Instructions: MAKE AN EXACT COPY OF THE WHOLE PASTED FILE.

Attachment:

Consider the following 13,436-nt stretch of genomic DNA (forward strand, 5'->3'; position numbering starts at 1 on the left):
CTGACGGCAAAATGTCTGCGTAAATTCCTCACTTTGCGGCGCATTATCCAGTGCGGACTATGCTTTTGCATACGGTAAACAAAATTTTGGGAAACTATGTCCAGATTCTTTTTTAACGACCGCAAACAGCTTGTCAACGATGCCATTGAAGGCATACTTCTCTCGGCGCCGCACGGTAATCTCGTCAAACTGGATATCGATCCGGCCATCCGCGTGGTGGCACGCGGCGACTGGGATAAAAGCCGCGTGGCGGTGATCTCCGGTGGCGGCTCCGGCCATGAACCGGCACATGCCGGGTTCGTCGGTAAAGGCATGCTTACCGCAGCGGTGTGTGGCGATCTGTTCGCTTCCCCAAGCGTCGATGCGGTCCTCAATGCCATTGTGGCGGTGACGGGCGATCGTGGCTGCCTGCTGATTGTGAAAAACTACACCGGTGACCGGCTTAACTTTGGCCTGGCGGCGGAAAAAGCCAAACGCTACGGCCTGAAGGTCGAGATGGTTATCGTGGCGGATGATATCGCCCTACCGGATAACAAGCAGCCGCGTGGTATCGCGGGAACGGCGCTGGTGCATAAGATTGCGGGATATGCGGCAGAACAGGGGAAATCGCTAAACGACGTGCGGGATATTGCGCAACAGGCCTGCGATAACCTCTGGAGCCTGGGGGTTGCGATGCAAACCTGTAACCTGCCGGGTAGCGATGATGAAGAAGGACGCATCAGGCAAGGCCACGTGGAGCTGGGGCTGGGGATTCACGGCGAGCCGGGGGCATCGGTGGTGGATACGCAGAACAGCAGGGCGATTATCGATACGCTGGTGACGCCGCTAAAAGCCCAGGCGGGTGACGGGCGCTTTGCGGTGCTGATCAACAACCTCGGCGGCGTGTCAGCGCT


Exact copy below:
Consider the following 13,436-nt stretch of genomic DNA (forward strand, 5'->3'; position numbering starts at 1 on the left):
CTGACGGCAAAATGTCTGCGTAAATTCCTCACTTTGCGGCGCATTATCCAGTGCGGACTATGCTTTTGCATACGGTAAACAAAATTTTGGGAAACTATGTCCAGATTCTTTTTTAACGACCGCAAACAGCTTGTCAACGATGCCATTGAAGGCATACTTCTCTCGGCGCCGCACGGTAATCTCGTCAAACTGGATATCGATCCGGCCATCCGCGTGGTGGCACGCGGCGACTGGGATAAAAGCCGCGTGGCGGTGATCTCCGGTGGCGGCTCCGGCCATGAACCGGCACATGCCGGGTTCGTCGGTAAAGGCATGCTTACCGCAGCGGTGTGTGGCGATCTGTTCGCTTCCCCAAGCGTCGATGCGGTCCTCAATGCCATTGTGGCGGTGACGGGCGATCGTGGCTGCCTGCTGATTGTGAAAAACTACACCGGTGACCGGCTTAACTTTGGCCTGGCGGCGGAAAAAGCCAAACGCTACGGCCTGAAGGTCGAGATGGTTATCGTGGCGGATGATATCGCCCTACCGGATAACAAGCAGCCGCGTGGTATCGCGGGAACGGCGCTGGTGCATAAGATTGCGGGATATGCGGCAGAACAGGGGAAATCGCTAAACGACGTGCGGGATATTGCGCAACAGGCCTGCGATAACCTCTGGAGCCTGGGGGTTGCGATGCAAACCTGTAACCTGCCGGGTAGCGATGATGAAGAAGGACGCATCAGGCAAGGCCACGTGGAGCTGGGGCTGGGGATTCACGGCGAGCCGGGGGCATCGGTGGTGGATACGCAGAACAGCAGGGCGATTATCGATACGCTGGTGACGCCGCTAAAAGCCCAGGCGGGTGACGGGCGCTTTGCGGTGCTGATCAACAACCTCGGCGGCGTGTCAGCGCT